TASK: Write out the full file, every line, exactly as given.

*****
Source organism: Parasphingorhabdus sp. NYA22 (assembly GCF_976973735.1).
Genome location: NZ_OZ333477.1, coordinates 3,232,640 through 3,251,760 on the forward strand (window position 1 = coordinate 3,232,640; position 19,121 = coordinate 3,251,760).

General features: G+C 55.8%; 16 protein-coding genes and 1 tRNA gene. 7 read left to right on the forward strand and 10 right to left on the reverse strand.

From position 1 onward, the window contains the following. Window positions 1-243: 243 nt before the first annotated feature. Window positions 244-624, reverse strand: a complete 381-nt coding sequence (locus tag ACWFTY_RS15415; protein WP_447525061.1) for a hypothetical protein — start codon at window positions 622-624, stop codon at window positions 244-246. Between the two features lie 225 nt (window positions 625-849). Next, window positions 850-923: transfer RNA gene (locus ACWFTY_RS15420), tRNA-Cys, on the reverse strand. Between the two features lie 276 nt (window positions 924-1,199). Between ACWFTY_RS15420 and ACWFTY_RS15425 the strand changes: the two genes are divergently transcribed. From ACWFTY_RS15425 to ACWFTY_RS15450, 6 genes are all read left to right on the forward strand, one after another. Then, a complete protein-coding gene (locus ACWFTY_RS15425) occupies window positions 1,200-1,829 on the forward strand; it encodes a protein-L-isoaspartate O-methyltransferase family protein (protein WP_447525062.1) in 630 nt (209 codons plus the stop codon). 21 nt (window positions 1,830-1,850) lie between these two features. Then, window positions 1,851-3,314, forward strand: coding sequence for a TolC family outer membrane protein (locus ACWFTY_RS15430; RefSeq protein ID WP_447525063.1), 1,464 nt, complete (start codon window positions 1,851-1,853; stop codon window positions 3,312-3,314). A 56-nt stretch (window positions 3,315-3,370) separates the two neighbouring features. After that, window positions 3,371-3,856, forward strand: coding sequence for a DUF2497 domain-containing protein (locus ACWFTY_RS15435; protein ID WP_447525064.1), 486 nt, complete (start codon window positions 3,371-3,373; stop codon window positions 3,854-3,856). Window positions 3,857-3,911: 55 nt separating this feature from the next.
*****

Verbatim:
Source organism: Parasphingorhabdus sp. NYA22 (assembly GCF_976973735.1).
Genome location: NZ_OZ333477.1, coordinates 3,232,640 through 3,251,760 on the forward strand (window position 1 = coordinate 3,232,640; position 19,121 = coordinate 3,251,760).

General features: G+C 55.8%; 16 protein-coding genes and 1 tRNA gene. 7 read left to right on the forward strand and 10 right to left on the reverse strand.

From position 1 onward, the window contains the following. Window positions 1-243: 243 nt before the first annotated feature. Window positions 244-624, reverse strand: a complete 381-nt coding sequence (locus tag ACWFTY_RS15415; protein WP_447525061.1) for a hypothetical protein — start codon at window positions 622-624, stop codon at window positions 244-246. Between the two features lie 225 nt (window positions 625-849). Next, window positions 850-923: transfer RNA gene (locus ACWFTY_RS15420), tRNA-Cys, on the reverse strand. Between the two features lie 276 nt (window positions 924-1,199). Between ACWFTY_RS15420 and ACWFTY_RS15425 the strand changes: the two genes are divergently transcribed. From ACWFTY_RS15425 to ACWFTY_RS15450, 6 genes are all read left to right on the forward strand, one after another. Then, a complete protein-coding gene (locus ACWFTY_RS15425) occupies window positions 1,200-1,829 on the forward strand; it encodes a protein-L-isoaspartate O-methyltransferase family protein (protein WP_447525062.1) in 630 nt (209 codons plus the stop codon). 21 nt (window positions 1,830-1,850) lie between these two features. Then, window positions 1,851-3,314, forward strand: coding sequence for a TolC family outer membrane protein (locus ACWFTY_RS15430; RefSeq protein ID WP_447525063.1), 1,464 nt, complete (start codon window positions 1,851-1,853; stop codon window positions 3,312-3,314). A 56-nt stretch (window positions 3,315-3,370) separates the two neighbouring features. After that, window positions 3,371-3,856, forward strand: coding sequence for a DUF2497 domain-containing protein (locus ACWFTY_RS15435; protein ID WP_447525064.1), 486 nt, complete (start codon window positions 3,371-3,373; stop codon window positions 3,854-3,856). Window positions 3,857-3,911: 55 nt separating this feature from the next.